Working Hard and Having Fun: It is What We Do

by: Lindsey Malko

When it comes to items within my place of residence, plenty of the items have special meanings behind them, but they aren’t necessarily items that I have for a material purposes or for a certain display of an economic power which was seen in The Queen of Versailles. Most of the objects in my possession have more of a sentimental and practical value than anything else.

Living in a college apartment really affects the types of appliances and items that one might have. Because of our low status on the pyramid, we do not have as much money to furnish our homes with expensive items that really show our wealth, such as the gas chandelier-type lighting that was found in the Merchant’s House Museum. Those lights were found in the main sitting room where guests were invited into to show off how fancy and nice they could keep their place. An item such as that would not be found in my apartment, but something with more value to me and my roommates would.

We are essentially marking a history of our lives, and even though these objects will be taken away in a few short days due to graduating and moving back home, they still represent something in a new place. These items that we have strategically placed in our apartment “serve as a ritual space within which cultural memory and history are preserved” and for which we have special uses and special meanings (Cvetkovich 109). They represent who we are, in the sense that we like to have fun, but like to get things done at the same time. We are college students after all.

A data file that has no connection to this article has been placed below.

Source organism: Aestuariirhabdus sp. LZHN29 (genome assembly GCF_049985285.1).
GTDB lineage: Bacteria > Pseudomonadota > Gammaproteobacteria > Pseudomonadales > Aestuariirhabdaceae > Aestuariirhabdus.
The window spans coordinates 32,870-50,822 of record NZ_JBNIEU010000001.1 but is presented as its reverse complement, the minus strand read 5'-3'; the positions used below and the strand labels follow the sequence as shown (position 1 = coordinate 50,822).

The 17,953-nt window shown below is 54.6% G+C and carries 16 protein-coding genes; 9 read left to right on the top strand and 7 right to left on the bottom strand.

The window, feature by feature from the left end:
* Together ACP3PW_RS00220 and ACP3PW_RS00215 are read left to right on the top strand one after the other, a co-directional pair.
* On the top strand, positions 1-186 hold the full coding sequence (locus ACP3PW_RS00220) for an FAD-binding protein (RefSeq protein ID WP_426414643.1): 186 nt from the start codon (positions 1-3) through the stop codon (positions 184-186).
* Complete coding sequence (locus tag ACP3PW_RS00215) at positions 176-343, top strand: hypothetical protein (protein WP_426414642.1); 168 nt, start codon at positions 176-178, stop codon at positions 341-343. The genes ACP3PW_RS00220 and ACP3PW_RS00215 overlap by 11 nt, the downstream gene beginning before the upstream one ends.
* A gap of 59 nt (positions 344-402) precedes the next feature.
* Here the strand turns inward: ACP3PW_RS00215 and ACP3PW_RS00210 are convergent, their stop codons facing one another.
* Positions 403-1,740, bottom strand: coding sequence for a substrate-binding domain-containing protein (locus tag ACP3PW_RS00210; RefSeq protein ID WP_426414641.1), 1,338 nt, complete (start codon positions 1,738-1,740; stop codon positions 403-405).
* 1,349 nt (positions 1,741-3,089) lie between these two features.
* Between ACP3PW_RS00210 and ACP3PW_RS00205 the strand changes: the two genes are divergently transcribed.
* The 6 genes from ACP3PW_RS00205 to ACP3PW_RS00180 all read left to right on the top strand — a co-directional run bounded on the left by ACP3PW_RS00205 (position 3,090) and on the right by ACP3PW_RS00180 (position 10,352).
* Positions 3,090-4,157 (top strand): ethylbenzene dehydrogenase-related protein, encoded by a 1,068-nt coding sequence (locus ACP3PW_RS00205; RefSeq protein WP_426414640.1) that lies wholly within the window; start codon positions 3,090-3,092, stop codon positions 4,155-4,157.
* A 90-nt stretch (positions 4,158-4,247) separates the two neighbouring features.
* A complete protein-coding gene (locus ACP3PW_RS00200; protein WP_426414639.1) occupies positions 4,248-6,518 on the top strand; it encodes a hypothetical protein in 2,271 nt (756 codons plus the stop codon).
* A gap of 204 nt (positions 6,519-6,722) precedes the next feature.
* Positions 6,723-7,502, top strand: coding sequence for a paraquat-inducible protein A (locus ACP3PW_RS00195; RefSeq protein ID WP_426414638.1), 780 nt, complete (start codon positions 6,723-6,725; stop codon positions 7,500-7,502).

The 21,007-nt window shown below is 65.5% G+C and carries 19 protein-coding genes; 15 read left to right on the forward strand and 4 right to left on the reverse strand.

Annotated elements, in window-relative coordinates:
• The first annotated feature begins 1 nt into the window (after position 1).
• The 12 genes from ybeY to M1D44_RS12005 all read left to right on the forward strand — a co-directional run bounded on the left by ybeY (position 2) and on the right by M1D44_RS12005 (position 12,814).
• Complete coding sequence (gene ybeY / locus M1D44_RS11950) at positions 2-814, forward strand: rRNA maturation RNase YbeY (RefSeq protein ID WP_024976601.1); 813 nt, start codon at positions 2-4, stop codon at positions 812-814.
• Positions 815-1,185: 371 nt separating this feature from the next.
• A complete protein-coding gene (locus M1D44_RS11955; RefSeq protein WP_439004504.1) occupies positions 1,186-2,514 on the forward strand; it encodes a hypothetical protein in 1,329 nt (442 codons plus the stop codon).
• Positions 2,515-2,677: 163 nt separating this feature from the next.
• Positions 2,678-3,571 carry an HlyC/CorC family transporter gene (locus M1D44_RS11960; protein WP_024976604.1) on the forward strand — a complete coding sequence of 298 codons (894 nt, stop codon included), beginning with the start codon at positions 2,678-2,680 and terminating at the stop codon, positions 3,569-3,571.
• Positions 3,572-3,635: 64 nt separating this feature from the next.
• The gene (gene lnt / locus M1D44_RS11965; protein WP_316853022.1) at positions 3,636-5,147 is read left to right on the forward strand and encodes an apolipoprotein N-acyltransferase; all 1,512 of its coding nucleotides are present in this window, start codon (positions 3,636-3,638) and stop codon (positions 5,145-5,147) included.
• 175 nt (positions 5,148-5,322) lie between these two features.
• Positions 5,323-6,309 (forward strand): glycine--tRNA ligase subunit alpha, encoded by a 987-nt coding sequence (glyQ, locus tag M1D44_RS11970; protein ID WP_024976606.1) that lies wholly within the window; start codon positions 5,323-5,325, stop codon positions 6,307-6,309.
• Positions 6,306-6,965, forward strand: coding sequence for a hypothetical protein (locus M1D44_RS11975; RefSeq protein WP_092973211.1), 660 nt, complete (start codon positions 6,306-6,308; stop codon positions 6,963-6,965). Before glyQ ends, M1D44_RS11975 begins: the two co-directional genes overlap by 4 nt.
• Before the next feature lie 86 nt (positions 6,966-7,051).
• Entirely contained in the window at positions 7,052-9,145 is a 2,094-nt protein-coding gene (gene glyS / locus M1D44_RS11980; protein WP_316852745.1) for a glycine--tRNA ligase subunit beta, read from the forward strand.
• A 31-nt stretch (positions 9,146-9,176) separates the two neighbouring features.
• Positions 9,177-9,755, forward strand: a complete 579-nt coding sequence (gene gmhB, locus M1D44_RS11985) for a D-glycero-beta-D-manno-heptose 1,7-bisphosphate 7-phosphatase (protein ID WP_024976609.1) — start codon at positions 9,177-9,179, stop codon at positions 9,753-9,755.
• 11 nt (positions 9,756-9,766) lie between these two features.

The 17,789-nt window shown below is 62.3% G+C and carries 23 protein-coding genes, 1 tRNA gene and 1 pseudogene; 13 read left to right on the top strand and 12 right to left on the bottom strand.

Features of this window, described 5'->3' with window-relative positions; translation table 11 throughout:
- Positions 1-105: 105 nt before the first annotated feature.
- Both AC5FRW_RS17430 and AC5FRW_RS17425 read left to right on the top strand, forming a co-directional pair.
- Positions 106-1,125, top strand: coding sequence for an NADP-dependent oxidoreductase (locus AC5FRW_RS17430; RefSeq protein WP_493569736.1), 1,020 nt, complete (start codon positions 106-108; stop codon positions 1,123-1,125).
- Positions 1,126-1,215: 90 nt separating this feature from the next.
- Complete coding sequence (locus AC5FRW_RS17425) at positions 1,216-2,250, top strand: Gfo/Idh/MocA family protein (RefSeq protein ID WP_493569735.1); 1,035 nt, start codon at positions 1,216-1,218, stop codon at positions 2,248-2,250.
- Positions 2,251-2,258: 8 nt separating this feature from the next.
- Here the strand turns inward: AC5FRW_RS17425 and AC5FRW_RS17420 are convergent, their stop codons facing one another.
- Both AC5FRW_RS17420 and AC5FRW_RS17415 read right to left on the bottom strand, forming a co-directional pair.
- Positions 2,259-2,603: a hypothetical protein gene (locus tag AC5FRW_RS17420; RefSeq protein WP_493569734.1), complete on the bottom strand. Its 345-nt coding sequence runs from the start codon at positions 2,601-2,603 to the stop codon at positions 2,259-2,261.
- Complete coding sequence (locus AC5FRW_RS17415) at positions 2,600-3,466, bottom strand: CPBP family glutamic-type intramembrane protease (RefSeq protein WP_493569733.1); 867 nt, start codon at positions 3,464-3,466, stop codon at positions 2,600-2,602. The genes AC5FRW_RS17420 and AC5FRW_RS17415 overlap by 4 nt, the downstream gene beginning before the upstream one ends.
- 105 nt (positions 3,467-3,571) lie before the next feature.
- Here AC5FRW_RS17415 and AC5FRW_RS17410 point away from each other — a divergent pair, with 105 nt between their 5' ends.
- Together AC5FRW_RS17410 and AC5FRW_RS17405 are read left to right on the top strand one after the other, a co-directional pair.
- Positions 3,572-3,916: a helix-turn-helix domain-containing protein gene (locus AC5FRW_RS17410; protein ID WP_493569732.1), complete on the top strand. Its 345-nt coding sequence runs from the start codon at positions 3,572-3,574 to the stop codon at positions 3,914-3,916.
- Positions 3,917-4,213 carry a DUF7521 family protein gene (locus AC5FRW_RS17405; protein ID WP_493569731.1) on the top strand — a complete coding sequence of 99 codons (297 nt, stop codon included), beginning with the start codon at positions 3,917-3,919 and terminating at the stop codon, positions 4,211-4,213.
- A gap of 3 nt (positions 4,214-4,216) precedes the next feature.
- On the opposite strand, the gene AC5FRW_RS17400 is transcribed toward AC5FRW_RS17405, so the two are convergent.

Our Keurig Machine

This object is not actually mine but belongs to my roommate. It is important to my apartment because of how we use it. Many families may have Keurig machines in their homes to alleviate the hassle of making coffee in the morning. For us, the case is the same when we actually have K-cups to use. At my home where I grew up, we do not even own a Keurig machine, so being able to use one at school makes me feel pretty special. It helps us to have more time to do work, just popping in a K-cup and some water and the coffee will be made within 5 minutes.


The Collection of Whales


This next collection of objects represents our fun side. Once in a while, when we have some free time and being of legal age to drink, we will go out with some friends after a fun concert and have some drinks. One of these drinks happens to be called the “Blue Whale” from the restaurant Houlihan’s. Over a larger period of time, we have these whales as evidence of how many of these drinks we have had, but also to decorate the wall at the same time. The whales serve the purpose of documenting the fun times we have with each other, not how much money each of them is worth.

The Sink

From a domestic standpoint the sink has a lot of meaning. In our apartment we specifically do not own/have a dishwasher and we would not be allowed to put one in either. It shows that we have to do all our hard work, but when our hard work is done we can enjoy ourselves. It represents the value that we take care of ourselves but also, since we are all female, are always doing the cleaning. If we did not do it, then no one else would, and it is important for us to maintain a healthy lifestyle and clean apartment while living at college and making a future for ourselves.

This post was completed as part of an assignment interpreting the “material culture” of home, and how objects, keepsakes, and ephemera from our domestic lives contribute to our social identities. For additional information on the assignment, please visit:

Women and Advertisements

by Lindsey Malko

Media can be a very influential thing for those who see it, especially women. But the ads in general are targeted toward certain audiences, whether male or female. Lots of advertisements are geared towards women and reinforce a certain gender role that society views them to have. But not only are these forms of media ways to enforce domestic roles that they believe women should have, they can also show the ways women should act towards men.